The meaning of “conflict-affected” and “high-risk”
There is no single definition for the terms “conflict-affected” or “high risk” areas. This guide may be relevant for a variety of contexts, including countries, areas or regions:
That are not currently experiencing high levels of armed violence, but where political and social instability prevails, and a number of factors are present that make a future outbreak of violence more likely.
• In which there are serious concerns about abuses of human rights and political and civil liberties, but where violent conflict is not currently present.
• That are currently experiencing violent conflict, including civil wars, armed insurrections, inter-state wars and other types of organised violence.
• That are currently in transition from violent conflict to peace (these are sometimes referred to as ‘post-conflict’; however transition contexts remain highly volatile and at risk of falling back into violent conflict).
Companies are encouraged to:
- Develop policies and procedures for engagement with investors and be open to discussing concerns outlined within this guidance.
- Make reasonable efforts to disclose information that will enhance investors’ understanding of business activity in a timely manner and taking account of legal and commercial considerations.uidance at the earliest stages of their operations and throughout, especially during their initial consideration of investment.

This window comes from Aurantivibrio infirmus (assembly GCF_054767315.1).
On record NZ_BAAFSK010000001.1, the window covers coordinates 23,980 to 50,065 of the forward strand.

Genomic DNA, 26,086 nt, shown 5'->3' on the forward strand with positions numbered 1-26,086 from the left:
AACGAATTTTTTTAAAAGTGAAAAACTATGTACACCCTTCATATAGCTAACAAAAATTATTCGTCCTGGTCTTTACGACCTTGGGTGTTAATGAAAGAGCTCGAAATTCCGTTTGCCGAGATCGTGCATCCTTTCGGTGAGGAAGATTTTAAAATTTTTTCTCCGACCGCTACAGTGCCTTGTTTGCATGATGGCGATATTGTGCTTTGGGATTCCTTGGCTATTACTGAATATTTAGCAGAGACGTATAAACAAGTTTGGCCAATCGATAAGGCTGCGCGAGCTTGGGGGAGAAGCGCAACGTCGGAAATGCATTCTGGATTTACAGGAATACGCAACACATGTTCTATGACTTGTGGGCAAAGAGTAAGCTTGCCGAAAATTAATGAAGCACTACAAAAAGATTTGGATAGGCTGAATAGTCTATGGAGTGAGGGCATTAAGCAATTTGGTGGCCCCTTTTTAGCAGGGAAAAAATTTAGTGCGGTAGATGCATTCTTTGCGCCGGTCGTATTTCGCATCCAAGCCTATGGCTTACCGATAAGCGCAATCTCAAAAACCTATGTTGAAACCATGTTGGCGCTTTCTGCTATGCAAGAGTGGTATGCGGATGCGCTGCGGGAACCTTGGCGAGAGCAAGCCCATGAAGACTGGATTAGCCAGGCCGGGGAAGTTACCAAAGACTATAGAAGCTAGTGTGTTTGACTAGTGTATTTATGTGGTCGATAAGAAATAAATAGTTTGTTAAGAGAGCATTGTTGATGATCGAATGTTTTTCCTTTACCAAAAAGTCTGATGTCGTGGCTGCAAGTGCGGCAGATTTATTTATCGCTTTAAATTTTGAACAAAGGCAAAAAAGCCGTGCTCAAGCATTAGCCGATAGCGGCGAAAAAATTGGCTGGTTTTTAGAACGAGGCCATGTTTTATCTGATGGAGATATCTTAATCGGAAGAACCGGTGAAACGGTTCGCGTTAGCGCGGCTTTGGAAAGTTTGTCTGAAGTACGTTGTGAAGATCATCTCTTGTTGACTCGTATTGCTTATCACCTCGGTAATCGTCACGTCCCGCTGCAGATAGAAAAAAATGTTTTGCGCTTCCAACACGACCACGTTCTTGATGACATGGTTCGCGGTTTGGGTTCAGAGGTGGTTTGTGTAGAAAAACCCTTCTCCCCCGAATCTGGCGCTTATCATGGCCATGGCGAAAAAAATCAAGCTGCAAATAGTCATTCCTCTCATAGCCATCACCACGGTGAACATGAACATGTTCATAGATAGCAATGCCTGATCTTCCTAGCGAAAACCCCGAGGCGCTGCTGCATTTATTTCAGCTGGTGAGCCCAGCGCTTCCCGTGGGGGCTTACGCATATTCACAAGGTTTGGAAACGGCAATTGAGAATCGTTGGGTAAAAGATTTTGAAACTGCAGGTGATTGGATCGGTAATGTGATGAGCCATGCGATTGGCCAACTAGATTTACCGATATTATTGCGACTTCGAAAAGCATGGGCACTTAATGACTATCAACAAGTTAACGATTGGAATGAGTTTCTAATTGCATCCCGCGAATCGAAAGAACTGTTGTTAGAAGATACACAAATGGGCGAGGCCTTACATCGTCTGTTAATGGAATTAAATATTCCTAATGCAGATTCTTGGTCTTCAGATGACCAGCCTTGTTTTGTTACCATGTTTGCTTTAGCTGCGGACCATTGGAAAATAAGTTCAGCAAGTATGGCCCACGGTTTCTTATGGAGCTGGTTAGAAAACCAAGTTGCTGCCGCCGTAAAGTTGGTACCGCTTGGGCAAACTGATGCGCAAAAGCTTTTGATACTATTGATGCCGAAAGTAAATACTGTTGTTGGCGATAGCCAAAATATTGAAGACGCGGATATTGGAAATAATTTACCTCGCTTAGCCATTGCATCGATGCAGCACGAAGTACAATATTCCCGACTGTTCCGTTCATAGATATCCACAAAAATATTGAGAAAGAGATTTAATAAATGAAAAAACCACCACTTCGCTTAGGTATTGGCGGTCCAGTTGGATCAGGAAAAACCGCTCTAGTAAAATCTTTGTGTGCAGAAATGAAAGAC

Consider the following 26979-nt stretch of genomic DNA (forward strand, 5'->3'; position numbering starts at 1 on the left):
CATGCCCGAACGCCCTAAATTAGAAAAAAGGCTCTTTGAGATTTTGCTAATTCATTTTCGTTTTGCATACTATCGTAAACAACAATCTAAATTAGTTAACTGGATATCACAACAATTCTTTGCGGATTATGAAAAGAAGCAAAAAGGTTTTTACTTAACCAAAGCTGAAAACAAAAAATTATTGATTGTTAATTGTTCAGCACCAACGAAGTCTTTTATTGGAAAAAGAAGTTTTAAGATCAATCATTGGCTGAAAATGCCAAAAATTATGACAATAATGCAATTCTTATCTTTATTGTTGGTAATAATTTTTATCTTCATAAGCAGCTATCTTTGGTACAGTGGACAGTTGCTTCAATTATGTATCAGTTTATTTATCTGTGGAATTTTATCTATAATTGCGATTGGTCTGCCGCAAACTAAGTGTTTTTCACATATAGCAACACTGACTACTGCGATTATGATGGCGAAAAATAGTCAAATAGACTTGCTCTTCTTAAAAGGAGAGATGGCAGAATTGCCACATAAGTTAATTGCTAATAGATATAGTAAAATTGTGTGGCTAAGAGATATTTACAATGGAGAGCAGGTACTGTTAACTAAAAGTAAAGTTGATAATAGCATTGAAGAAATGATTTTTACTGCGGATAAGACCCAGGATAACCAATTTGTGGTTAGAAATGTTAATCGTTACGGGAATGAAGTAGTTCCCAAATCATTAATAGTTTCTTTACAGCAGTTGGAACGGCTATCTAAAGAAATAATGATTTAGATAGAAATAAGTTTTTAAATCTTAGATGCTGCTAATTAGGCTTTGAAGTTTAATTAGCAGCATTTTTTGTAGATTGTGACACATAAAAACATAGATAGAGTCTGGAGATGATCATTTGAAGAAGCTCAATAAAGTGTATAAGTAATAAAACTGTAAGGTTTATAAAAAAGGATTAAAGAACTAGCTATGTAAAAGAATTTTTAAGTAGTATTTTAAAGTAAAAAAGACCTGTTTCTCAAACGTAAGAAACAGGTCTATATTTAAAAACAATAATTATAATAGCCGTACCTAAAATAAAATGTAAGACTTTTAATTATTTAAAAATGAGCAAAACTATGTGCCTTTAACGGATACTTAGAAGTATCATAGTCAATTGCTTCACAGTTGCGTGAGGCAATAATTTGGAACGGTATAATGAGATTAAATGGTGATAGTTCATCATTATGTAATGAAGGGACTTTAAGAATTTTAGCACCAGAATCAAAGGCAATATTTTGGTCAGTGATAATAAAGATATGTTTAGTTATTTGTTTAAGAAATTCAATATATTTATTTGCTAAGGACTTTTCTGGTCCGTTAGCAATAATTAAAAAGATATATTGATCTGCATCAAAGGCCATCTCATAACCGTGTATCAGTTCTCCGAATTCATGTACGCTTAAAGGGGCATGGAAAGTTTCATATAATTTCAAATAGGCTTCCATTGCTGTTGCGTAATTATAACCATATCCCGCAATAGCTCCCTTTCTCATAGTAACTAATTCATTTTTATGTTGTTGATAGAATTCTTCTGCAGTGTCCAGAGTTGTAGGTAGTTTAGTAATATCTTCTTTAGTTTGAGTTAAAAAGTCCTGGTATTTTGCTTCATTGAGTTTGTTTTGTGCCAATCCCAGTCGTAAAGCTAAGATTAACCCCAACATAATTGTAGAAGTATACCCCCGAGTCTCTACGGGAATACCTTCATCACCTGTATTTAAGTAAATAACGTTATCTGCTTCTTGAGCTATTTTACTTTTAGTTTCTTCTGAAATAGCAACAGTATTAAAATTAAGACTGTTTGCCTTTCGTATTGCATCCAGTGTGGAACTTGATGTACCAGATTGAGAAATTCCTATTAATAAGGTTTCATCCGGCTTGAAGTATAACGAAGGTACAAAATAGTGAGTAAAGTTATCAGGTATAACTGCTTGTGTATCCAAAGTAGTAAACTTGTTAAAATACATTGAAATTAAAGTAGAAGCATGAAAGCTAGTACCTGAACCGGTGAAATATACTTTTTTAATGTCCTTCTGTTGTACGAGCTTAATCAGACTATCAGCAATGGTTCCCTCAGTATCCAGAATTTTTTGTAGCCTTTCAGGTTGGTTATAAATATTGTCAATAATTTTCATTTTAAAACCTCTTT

- Use their annual “Communication on Progress” to report on the implementation of this guidance and make sure it receives wide circulation among the stakeholders.
- Ensure the involvement of their Boards and senior management on these issues to demonstrate high-level concern for the challenges of operating in such contexts.
- Join a Global Compact Local Network in an operational area. These are countryspecific, multi-stakeholder platforms which can have a multiplying effect on a company’s good intentions. Actions are often more effective when taken collectively and in a multi-stakeholder context.
Investors are encouraged to:
- Make reasonable efforts to assess all public information when engaging companies.
- Make reference to this guidance during dialogues with investee companies with operations or interests in conflict-affected or high-risk areas.
- Review the company’s annual Communication on Progress to access relevant information about a company’s implementation efforts.
- Improve communications between specialist Economic, Social and Governance (ESG) analysts and fund managers in relation to conflict-related issues discussed with companies. Provide constructive feedback to companies on their communications with investors.
- Explain how the information provided by companies will be used in the investment process (selection of sectors and individual assets, basis for ownership decisions, etc).
- Be prepared to act collectively with other investors under appropriate circumstances.